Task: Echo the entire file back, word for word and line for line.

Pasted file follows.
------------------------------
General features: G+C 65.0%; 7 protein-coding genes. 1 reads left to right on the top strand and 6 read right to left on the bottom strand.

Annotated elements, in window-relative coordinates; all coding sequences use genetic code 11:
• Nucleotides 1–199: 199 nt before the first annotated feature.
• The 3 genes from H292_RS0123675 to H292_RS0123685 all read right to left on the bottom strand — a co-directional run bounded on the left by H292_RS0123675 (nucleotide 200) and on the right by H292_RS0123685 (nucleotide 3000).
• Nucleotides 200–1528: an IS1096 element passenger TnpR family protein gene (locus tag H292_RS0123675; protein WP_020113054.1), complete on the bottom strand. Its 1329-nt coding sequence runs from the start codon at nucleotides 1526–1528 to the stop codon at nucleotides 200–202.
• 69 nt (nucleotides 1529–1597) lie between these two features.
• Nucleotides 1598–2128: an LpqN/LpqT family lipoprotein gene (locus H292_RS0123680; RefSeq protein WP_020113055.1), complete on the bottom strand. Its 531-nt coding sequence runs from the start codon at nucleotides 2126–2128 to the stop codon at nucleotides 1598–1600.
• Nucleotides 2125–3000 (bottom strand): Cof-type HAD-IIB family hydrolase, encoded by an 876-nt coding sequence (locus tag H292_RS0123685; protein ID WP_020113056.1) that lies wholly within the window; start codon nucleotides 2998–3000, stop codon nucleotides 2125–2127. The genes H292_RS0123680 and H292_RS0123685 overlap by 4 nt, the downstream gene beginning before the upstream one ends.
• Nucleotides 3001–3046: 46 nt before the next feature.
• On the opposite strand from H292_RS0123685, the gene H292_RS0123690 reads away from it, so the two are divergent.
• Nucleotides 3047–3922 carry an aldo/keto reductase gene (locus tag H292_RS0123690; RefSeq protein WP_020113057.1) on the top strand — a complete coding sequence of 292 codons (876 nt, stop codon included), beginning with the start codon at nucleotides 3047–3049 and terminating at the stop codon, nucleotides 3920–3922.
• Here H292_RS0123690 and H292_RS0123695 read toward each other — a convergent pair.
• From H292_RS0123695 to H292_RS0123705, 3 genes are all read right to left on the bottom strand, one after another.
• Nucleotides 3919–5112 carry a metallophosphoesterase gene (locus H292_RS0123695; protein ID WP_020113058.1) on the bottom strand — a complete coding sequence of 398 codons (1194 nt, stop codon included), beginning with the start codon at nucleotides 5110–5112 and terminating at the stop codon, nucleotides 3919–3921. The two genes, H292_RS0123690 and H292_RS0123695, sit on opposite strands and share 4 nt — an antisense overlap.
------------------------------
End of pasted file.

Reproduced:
General features: G+C 65.0%; 7 protein-coding genes. 1 reads left to right on the top strand and 6 read right to left on the bottom strand.

Annotated elements, in window-relative coordinates; all coding sequences use genetic code 11:
• Nucleotides 1–199: 199 nt before the first annotated feature.
• The 3 genes from H292_RS0123675 to H292_RS0123685 all read right to left on the bottom strand — a co-directional run bounded on the left by H292_RS0123675 (nucleotide 200) and on the right by H292_RS0123685 (nucleotide 3000).
• Nucleotides 200–1528: an IS1096 element passenger TnpR family protein gene (locus tag H292_RS0123675; protein WP_020113054.1), complete on the bottom strand. Its 1329-nt coding sequence runs from the start codon at nucleotides 1526–1528 to the stop codon at nucleotides 200–202.
• 69 nt (nucleotides 1529–1597) lie between these two features.
• Nucleotides 1598–2128: an LpqN/LpqT family lipoprotein gene (locus H292_RS0123680; RefSeq protein WP_020113055.1), complete on the bottom strand. Its 531-nt coding sequence runs from the start codon at nucleotides 2126–2128 to the stop codon at nucleotides 1598–1600.
• Nucleotides 2125–3000 (bottom strand): Cof-type HAD-IIB family hydrolase, encoded by an 876-nt coding sequence (locus tag H292_RS0123685; protein ID WP_020113056.1) that lies wholly within the window; start codon nucleotides 2998–3000, stop codon nucleotides 2125–2127. The genes H292_RS0123680 and H292_RS0123685 overlap by 4 nt, the downstream gene beginning before the upstream one ends.
• Nucleotides 3001–3046: 46 nt before the next feature.
• On the opposite strand from H292_RS0123685, the gene H292_RS0123690 reads away from it, so the two are divergent.
• Nucleotides 3047–3922 carry an aldo/keto reductase gene (locus tag H292_RS0123690; RefSeq protein WP_020113057.1) on the top strand — a complete coding sequence of 292 codons (876 nt, stop codon included), beginning with the start codon at nucleotides 3047–3049 and terminating at the stop codon, nucleotides 3920–3922.
• Here H292_RS0123690 and H292_RS0123695 read toward each other — a convergent pair.
• From H292_RS0123695 to H292_RS0123705, 3 genes are all read right to left on the bottom strand, one after another.
• Nucleotides 3919–5112 carry a metallophosphoesterase gene (locus H292_RS0123695; protein ID WP_020113058.1) on the bottom strand — a complete coding sequence of 398 codons (1194 nt, stop codon included), beginning with the start codon at nucleotides 5110–5112 and terminating at the stop codon, nucleotides 3919–3921. The two genes, H292_RS0123690 and H292_RS0123695, sit on opposite strands and share 4 nt — an antisense overlap.